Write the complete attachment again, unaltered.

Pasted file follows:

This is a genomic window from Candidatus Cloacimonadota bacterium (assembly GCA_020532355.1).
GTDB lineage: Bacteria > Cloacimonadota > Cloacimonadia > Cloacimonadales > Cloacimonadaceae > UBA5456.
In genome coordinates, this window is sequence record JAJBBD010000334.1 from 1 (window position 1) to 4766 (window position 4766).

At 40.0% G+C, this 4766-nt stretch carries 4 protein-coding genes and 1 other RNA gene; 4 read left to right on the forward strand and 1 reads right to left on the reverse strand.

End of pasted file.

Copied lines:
This is a genomic window from Candidatus Cloacimonadota bacterium (assembly GCA_020532355.1).
GTDB lineage: Bacteria > Cloacimonadota > Cloacimonadia > Cloacimonadales > Cloacimonadaceae > UBA5456.
In genome coordinates, this window is sequence record JAJBBD010000334.1 from 1 (window position 1) to 4766 (window position 4766).

At 40.0% G+C, this 4766-nt stretch carries 4 protein-coding genes and 1 other RNA gene; 4 read left to right on the forward strand and 1 reads right to left on the reverse strand.